From her final message to supporters: “The days of our lives, for all of us, are numbered. We know that. And yes, there are certainly times when we aren’t able to muster as much strength and patience as we would like. It’s called being human. But I have found that in the simple act of living with hope, and in the daily effort to have a positive impact in the world, the days I do have are made all the more meaningful and precious.”
The team at Think Progress (where is was a Fellow) outlines her policy legacy: “During the 2008 presidential campaign, Elizabeth—a regular contributor to the Wonk Room throughout the health care reform debate and a senior fellow at the Center for American Progress—took to our blog and challenged conservatives for releasing a health care plan that would have excluded millions of Americans who suffered from pre-existing or chronic conditions. “Why are people like me left out of your health care proposal,” Elizabeth asked Republicans, pointing out that market-based proposals would leave millions of Americans “outside the clinic doors” and allow insurance companies free reign to continue excluding sicker beneficiaries.”
Jonathan Cohn recalls her policy acumen: Edwards took her advocacy seriously and, fittingly, she was a serious advocate. A lawyer with a degree from the University of North Carolina, Edwards studied the health care system closely. Having interviewed her a few times, I can tell you that she understood the policy debate better than most politicians and, yes, quite a few journalists. But it was her passion for the issue that really stood out. She thought that making the health care system more decent and humane was a moral imperative. And she didn’t shy away from talking about it in those terms.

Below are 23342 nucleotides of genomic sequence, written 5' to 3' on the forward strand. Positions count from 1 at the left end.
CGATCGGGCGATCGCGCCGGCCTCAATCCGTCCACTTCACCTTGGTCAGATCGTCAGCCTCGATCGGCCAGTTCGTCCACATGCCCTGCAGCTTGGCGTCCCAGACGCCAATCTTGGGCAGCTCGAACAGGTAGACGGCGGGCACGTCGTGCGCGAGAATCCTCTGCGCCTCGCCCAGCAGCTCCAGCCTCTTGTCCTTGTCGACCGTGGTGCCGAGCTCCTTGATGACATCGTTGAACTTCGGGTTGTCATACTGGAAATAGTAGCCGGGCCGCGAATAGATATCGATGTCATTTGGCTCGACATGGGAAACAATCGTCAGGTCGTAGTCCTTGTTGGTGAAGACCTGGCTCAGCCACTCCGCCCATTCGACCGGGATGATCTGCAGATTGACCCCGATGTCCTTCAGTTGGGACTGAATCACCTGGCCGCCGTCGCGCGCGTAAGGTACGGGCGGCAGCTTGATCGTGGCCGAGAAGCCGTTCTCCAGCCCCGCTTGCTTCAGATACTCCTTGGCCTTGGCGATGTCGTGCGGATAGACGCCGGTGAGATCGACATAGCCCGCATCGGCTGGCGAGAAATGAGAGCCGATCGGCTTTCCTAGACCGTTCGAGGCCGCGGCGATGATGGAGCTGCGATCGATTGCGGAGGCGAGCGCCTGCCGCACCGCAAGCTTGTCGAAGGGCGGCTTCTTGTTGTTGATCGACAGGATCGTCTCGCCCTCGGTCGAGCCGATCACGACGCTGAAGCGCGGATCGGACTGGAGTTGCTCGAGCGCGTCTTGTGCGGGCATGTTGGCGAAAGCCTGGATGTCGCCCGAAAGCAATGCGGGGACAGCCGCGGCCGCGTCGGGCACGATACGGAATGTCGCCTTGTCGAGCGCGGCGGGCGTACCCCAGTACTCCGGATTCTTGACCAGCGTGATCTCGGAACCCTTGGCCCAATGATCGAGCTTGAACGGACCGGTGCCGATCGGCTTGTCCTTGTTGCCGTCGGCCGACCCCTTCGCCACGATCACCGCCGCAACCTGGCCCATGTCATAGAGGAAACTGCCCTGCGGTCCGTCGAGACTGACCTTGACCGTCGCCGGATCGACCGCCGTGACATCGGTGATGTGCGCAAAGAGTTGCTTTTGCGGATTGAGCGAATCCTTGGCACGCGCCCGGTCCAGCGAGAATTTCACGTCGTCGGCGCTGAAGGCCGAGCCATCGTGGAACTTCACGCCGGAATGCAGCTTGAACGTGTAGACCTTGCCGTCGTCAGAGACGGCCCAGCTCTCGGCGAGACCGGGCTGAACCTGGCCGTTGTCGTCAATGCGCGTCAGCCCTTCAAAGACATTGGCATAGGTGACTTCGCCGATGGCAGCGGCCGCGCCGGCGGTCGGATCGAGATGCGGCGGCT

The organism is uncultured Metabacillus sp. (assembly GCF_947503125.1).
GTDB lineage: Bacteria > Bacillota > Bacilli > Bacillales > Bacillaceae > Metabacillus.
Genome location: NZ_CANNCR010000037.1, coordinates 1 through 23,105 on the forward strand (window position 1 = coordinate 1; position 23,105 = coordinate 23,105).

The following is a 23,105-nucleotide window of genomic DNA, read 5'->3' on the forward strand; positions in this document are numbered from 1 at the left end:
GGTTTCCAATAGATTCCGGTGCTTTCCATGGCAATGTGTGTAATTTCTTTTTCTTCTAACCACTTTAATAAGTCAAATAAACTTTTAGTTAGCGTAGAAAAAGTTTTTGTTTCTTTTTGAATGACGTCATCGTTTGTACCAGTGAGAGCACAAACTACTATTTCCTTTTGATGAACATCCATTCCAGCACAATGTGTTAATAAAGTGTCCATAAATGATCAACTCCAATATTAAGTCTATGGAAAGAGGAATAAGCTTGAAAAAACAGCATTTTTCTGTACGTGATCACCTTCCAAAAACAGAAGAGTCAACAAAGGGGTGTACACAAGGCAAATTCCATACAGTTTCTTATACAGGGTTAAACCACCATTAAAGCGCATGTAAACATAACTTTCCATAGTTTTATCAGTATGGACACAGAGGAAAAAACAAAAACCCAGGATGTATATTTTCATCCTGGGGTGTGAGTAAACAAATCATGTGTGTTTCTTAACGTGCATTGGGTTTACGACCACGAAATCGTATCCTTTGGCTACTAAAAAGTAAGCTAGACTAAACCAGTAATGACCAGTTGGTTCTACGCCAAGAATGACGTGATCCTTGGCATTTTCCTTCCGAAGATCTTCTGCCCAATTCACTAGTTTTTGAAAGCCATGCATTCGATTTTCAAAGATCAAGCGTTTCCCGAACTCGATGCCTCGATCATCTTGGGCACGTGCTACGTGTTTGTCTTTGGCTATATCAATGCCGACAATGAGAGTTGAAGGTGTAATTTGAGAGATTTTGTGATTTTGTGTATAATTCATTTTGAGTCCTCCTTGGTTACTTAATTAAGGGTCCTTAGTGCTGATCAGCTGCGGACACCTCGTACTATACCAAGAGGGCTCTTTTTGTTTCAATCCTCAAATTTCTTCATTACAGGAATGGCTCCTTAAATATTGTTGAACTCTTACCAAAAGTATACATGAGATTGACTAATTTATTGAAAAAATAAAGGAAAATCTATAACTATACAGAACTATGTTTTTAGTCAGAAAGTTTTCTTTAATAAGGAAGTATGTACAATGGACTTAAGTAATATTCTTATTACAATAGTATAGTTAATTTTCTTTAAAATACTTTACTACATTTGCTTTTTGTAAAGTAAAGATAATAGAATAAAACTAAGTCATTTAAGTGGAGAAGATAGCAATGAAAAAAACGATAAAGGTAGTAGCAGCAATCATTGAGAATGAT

James Fallows remembers meeting her during Edwards’ 2004 campaign: “The longer the evening went on, the more people kept deferring to and asking questions of Elizabeth Edwards. By the end, it was like a seminar that she was conducting for the rest. She was talking mainly not about her husband’s campaign but about her assessment of the larger shape of the presidential race. Where Bush and Cheney would be most vulnerable in the general election; what Karl Rove had figured out; how the New Hampshire results would position the Democrats for ‘mini-Tuesday’ the next week and ‘super-Tuesday’ a month later; how Democrats could talk about economic justice without sounding like big-government spendthrifts; what to say and do about Iraq.There was nothing ‘brave’ or tragic about it, just someone who was intelligent, clear-eyed, and tough. I would like to remember that accomplished side of her.”
Jonathan Alter remembers their friendship, and shared struggle with cancer: When I arrived, Elizabeth told me that cancer had essentially freed her to say whatever the hell she wanted. Then she proved it, by questioning the one thing all presidential candidates and their spouses must embrace—religious faith: “I’m not praying for God to save me from cancer. God will enlighten me when the time comes. And if I’ve done the right thing, I will be enlightened. And if I believe, I’ll be saved. And that’s all he promises me.”